Much has been said about the endless goldmine the Trump era provides for comedians. Less has been said about its impact on more "serious" artistic professions, such as music.
"It's an interesting time to be a songwriter, for sure," says Sheryl Crow by phone from her homestead in Nashville, Tennessee, where she lives with her two sons and a menagerie of horses, dogs and other pets.
"How can someone work every single day to make sure the country is divided? It breaks my heart," she says of the US President.
"I think most of the things he stands for are completely antithetical to what the US is based on and founded on, the dreams of the people that founded this country and the backs that this community was built on.
"He undermines it with his ... I want to say ineptitude but unfortunately it's deeper than that."
Not that Crow ever stopped being a songwriter. Now 56 (and looking mighty fit, if I may say), the multi-Grammy Award-winning artist has kept a steady stream of albums coming since 1993's breakthrough release, Tuesday Night Music Club.
"The last record in some ways really reinvigorated my career," she says of 2017's Be Myself.
"We've really expanded our fan base. I have an unbelievable band – they're fantastic – and I just feel like new life has been breathed into our [live] show, into how I feel about making music."
Although it was four years between this album and the previous one, the recording process was swift, capturing some of the energy of that cracking debut.
"We didn't really waste any time trying to make things perfect," she says.
"Part of the charm of this record is that it sounds like my old stuff, and that's a product of wanting to get back into what that vibe was when making those early records – which was going in and having fun, having it be loose.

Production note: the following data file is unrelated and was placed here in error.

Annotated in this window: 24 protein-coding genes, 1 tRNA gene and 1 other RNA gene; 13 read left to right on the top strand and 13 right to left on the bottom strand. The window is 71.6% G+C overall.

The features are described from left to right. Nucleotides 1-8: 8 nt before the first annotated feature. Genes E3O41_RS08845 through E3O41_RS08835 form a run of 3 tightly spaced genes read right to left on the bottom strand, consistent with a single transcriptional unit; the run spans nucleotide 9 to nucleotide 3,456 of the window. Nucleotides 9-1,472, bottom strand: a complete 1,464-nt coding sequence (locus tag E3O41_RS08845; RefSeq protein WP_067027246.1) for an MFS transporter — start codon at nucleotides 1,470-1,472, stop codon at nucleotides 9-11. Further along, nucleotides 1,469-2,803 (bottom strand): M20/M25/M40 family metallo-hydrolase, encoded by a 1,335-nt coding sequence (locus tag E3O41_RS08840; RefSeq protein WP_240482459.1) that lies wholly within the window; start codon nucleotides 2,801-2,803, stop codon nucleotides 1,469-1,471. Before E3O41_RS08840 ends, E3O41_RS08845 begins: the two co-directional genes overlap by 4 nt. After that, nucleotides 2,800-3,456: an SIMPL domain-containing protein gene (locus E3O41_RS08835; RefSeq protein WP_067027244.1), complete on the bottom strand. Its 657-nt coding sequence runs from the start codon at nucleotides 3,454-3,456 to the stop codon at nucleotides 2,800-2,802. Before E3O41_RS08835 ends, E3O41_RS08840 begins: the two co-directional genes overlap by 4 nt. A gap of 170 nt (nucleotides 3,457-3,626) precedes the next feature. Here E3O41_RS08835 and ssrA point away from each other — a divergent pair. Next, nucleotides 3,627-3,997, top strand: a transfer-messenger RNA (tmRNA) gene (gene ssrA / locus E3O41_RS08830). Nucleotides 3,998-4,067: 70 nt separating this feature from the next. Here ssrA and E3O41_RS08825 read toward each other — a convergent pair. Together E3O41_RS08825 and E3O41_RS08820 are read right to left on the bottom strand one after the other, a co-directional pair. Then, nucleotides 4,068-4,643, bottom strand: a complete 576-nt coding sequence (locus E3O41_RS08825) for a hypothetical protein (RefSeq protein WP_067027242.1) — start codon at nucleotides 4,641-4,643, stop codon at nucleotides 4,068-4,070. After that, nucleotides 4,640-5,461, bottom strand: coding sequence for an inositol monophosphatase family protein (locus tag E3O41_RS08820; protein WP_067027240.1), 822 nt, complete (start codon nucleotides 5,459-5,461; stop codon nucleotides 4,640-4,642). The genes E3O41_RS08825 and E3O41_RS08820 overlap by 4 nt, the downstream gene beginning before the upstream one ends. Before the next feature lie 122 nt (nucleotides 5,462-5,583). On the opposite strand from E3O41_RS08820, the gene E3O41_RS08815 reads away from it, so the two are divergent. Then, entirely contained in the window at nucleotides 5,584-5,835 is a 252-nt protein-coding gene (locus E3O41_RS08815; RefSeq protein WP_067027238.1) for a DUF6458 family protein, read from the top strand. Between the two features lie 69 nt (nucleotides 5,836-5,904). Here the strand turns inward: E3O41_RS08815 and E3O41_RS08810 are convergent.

"The record is really all about that in-your-face joy."
Crow's prowess both on stage and in the studio is evident from the company she keeps. She is due to drop an EP any day now ahead of her Australian tour, and will release a new album early next year, Snap, featuring the likes of Stevie Nicks, Neil Young and Willie Nelson.
It's been nearly a decade since she last toured Australia, with John Mellencamp in late 2008. Her first son, Wyatt, whom she adopted as a baby, was still a toddler.
Now he's 10 and has a seven-year-old brother, Levi. They're both coming on tour with Crow in April, and Wyatt is looking forward to seeing the Great Barrier Reef.
"He was able to swim before he could talk," says Crow. "By the time he was three he was swimming to the bottom of the pool. He's obsessed with sea creatures … his whole thing is about the ocean.
"It's really a blessing," she says of being able to bring them with her. "I don't forsake it at all – my boys are really growing up with a worldly attitude and a strong sense of compassion."
There are some things though, closer to home, she'd rather they didn't see, such as the brutal reality of gun violence.
Even before the young survivors of the recent Florida school tragedy marched on politicians, Crow was having to have difficult conversations with her children, and was moved to write an op-ed about it.
"I had really sheltered them from the news, I try to keep the TV news off when they're around," she says.
"I don't think they ever realised that somebody could actually walk into a school with a weapon and kill kids.
"[Wyatt] asked me if we locked the doors on the house … I can feel he's starting to understand that we don't live in a safe world."
Harsh truths like this ripple through Crow's music, where her upbeat, country-tinged songs often carry themes of sadness and heartbreak.
"I feel like when I write I have no need to mask anything," she says.
"Also, not having to compete in the pop world gives me a certain amount of liberation to be writing about what I want to, and also having kids makes me feel like everything is extremely immediate and important."
Sheryl Crow performs a double bill with Melissa Etheridge at Margaret Court Arena, Melbourne, April 6 and ICC Sydney Theatre at Darling Harbour, April 7.